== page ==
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MAJOR LEAGUE BASEBALL

Anaheim OKs Angels lease talks amid mention of team's ability to move

Council vote pushes stadium lease 'opt out' from 2016 to 2019 and would allow team to drop 'of Anaheim' from name. City consultant tells of owner Arte Moreno's resources to take team to another city.

September 03, 2013|By Bill Shaikin
  • Angels owner Arte Moreno emphasized to the city of Anaheim that he has the means to move the team to another location in Southern California.
Angels owner Arte Moreno emphasized to the city of Anaheim that he has the… (Allen J. Schaben / Los Angeles…)

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As the Anaheim City Council voted Tuesday to enter formal lease negotiations with the Angels, a consultant representing the city said owner Arte Moreno has emphasized he has the means to move the team elsewhere.

By a 4-1 vote, with Mayor Tom Tait in opposition, the City Council voted to allow the Angels to opt out of their current stadium lease as late as 2019, rather than the current date of 2016.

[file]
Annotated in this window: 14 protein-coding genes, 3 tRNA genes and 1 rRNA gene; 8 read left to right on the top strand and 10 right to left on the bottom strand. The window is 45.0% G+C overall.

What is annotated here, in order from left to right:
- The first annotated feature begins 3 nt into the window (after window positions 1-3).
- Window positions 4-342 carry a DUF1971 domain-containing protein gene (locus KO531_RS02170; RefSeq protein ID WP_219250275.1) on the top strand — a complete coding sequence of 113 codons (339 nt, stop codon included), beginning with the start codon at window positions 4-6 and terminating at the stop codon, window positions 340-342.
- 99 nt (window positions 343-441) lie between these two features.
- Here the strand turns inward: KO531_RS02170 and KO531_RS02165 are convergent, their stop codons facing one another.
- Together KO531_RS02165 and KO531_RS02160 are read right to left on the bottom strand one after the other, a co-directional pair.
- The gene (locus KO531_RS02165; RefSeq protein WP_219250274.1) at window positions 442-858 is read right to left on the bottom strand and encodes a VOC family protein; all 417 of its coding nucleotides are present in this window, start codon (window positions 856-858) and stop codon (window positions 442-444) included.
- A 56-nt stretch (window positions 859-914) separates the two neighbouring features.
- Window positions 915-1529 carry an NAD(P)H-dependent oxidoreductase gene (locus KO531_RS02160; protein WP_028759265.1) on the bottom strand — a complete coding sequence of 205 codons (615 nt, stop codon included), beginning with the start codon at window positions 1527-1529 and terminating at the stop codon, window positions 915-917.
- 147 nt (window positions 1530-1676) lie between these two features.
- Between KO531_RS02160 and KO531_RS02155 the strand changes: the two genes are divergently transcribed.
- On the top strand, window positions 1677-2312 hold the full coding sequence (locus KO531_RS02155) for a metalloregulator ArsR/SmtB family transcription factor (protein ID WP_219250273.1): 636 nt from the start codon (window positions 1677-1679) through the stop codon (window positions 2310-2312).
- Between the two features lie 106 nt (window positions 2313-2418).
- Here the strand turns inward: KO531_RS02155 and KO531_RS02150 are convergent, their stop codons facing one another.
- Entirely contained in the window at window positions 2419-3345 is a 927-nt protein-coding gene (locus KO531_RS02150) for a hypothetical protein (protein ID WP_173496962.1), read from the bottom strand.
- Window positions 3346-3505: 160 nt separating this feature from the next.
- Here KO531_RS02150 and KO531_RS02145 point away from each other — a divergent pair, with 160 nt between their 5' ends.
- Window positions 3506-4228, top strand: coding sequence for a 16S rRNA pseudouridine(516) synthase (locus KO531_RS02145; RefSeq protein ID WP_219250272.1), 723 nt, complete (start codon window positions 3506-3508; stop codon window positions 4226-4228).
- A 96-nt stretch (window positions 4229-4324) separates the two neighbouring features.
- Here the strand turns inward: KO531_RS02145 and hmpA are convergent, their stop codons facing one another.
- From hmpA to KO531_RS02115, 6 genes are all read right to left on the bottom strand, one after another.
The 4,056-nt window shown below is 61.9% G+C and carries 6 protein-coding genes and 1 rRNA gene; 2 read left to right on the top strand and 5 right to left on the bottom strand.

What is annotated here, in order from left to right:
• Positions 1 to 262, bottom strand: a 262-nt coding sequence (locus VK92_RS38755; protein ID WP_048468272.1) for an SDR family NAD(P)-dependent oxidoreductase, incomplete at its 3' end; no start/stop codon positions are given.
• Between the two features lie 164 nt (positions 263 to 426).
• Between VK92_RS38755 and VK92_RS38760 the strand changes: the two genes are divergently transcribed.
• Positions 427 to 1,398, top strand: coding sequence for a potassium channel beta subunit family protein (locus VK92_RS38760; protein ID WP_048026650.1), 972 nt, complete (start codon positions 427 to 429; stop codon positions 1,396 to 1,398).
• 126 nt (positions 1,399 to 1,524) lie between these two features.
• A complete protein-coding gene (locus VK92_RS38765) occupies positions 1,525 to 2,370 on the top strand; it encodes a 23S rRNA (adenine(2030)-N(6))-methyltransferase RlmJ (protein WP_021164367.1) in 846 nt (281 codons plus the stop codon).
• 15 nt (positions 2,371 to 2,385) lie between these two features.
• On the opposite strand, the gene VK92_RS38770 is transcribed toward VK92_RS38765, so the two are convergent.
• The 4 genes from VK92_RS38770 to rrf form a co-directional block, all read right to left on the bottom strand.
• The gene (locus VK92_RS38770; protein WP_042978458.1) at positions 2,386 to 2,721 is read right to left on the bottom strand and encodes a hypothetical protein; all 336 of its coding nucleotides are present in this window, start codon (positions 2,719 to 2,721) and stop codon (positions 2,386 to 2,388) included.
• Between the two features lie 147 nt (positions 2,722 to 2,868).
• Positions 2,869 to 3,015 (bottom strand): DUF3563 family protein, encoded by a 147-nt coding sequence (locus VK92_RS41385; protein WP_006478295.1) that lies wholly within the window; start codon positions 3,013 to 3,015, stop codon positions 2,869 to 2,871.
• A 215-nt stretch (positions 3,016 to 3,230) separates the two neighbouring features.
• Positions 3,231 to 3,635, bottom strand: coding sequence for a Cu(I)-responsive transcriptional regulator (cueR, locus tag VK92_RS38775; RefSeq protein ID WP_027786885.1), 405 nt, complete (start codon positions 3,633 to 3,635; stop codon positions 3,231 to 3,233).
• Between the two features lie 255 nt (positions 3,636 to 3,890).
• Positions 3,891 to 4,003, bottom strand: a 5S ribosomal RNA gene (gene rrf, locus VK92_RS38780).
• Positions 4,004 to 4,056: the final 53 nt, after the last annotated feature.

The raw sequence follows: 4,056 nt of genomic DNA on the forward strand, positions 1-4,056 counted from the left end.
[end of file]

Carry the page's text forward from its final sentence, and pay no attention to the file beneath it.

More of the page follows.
"The owner of the Angels has made clear in our discussions he has the resources and willingness to build his own stadium," said city consultant Charles Black, president of CB Urban Development in San Diego.

Black also told the council the Angels could move to Irvine, Irwindale or "at least half a dozen potential sites" in downtown Los Angeles.

After the meeting, Black said Moreno had not mentioned specific alternative sites in the talks with Anaheim.

Angels President John Carpino declined to comment when asked whether team officials had held discussions with other cities.

The council vote authorizes negotiations based on deal points that include the team calling itself the Los Angeles Angels and dropping the "of Anaheim" suffix.

The Angels also would extend their lease through 2036 — and possibly as long as 2057 — in exchange for development rights to the parking lots around the stadium.

The stadium needs $130 million to $150 million in capital improvements over the next 20 years, according to a city report. That estimate accounts solely for infrastructure — electrical maintenance and upgrades, concrete repairs, waterproofing and such—– at the stadium.

The Angels would pay all of that cost and would pay above and beyond for any improvements that would generate additional revenue for the team, for example, more luxury seating.

The total costs might be so substantial, Black said, Moreno might well consider razing Angel Stadium and building a new one on the adjacent parking lot.

With no cost for land acquisition, Black said Moreno could build a new ballpark for $450 million to $500 million. Carpino said that could be an option.

bill.shaikin@latimes.com

Twitter: @BillShaikin

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